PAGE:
How much does an appendectomy cost privately without insurance?

For private patients without hospital insurance, the average cost for an appendectomy was $6,249 in FY 2018/19.3 This figure represents the surgery costs, doctors’ fees, theatre fees, anaesthetist’s fees and all other expenses involved in an appendix removal operation.

This $6,249 figure, however, is just an average and doesn’t represent the actual cost you might pay. The price of an appendectomy will vary, depending on who’s treating you, and whether you’re treated under the public or private hospital system.

Does Medicare or hospital insurance cover treatment for appendicitis?

Yes, under the public health system, Medicare covers the entire cost of an appendectomy for public patients in a public hospital. When it comes to care as a private patient in either a public or private hospital, Medicare covers 75% of the hospital-associated fees, as set out in the Medicare Benefits Schedule (MBS).*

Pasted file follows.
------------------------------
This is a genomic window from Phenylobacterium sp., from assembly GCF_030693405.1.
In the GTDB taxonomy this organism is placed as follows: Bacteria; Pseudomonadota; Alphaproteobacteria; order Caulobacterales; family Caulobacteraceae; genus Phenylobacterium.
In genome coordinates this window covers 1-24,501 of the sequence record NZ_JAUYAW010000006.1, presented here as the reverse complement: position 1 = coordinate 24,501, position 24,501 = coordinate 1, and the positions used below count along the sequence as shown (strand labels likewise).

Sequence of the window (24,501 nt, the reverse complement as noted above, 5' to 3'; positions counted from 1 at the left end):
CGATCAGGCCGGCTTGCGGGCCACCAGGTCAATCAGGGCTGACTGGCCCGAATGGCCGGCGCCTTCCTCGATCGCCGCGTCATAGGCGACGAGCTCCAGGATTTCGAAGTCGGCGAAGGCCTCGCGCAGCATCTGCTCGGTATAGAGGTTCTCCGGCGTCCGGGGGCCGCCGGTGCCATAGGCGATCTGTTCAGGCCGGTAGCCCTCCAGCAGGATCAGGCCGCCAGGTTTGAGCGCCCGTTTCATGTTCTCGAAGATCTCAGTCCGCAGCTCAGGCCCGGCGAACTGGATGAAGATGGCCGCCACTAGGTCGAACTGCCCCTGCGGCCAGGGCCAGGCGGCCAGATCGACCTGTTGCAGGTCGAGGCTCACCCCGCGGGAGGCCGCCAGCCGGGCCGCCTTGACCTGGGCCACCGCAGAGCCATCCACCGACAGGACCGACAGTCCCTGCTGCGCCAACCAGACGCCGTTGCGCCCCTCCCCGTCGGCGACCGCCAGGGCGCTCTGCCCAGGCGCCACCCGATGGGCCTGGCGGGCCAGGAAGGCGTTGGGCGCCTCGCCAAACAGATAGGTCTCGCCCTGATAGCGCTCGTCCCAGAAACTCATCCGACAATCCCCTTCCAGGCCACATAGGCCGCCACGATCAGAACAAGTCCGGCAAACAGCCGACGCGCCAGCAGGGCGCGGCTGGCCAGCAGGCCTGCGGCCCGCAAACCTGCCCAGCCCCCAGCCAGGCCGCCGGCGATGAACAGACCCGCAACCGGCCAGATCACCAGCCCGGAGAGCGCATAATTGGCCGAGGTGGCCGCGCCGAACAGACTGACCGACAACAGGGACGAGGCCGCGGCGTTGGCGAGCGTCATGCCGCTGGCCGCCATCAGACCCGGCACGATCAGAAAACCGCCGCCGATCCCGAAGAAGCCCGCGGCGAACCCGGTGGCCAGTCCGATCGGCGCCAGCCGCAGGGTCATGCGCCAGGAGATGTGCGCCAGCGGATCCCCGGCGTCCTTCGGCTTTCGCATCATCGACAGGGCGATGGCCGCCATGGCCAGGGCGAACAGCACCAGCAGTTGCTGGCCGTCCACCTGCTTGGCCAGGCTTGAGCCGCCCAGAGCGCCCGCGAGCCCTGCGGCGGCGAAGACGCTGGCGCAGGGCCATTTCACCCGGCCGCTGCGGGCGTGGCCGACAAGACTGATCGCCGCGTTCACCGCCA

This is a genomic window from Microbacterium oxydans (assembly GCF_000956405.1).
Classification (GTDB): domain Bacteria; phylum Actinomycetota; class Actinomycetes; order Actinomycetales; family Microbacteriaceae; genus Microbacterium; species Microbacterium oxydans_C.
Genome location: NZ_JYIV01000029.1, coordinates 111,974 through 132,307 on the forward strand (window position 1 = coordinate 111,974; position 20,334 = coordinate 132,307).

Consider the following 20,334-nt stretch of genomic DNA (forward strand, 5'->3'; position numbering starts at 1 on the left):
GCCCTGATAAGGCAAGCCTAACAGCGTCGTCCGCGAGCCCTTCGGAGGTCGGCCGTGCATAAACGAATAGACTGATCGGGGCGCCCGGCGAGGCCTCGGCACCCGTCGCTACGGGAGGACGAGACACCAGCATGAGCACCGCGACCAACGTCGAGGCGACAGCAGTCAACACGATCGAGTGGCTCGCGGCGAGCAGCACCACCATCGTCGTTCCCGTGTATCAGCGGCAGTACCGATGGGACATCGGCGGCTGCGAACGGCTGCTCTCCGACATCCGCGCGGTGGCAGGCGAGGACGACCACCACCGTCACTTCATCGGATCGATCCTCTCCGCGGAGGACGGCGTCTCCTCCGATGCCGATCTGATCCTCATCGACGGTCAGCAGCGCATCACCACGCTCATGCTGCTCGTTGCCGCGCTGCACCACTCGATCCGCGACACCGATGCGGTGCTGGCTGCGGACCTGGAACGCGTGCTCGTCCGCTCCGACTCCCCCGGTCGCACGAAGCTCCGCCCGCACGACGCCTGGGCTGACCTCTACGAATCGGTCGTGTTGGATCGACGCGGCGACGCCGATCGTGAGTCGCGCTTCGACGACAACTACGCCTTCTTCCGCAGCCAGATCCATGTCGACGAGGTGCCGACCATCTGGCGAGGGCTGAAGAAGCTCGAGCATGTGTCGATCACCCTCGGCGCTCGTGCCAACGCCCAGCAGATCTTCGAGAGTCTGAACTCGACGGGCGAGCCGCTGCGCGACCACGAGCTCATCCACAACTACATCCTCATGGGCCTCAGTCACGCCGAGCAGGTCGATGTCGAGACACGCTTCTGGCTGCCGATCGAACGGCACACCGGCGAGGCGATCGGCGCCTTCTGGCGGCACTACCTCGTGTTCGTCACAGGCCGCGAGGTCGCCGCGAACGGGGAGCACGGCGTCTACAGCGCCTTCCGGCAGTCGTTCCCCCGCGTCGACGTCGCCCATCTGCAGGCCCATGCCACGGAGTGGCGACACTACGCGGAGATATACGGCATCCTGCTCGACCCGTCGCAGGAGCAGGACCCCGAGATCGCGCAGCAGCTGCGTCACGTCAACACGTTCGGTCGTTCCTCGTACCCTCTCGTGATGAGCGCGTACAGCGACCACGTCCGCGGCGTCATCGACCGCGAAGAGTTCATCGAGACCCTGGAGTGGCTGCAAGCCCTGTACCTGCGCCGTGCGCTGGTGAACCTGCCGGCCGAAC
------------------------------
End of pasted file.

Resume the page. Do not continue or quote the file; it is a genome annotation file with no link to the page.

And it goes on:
If you have a suitable level of private hospital insurance, your insurer will cover the remaining 25% of these MBS fees.

Keep in mind that doctors and surgeons can set their own fees above the listed MBS prices. This means that after Medicare and your insurer have covered their portions of the MBS fee, you (as a private patient) will need to pay this extra cost out of pocket. This out-of-pocket cost is known as a ‘gap payment’.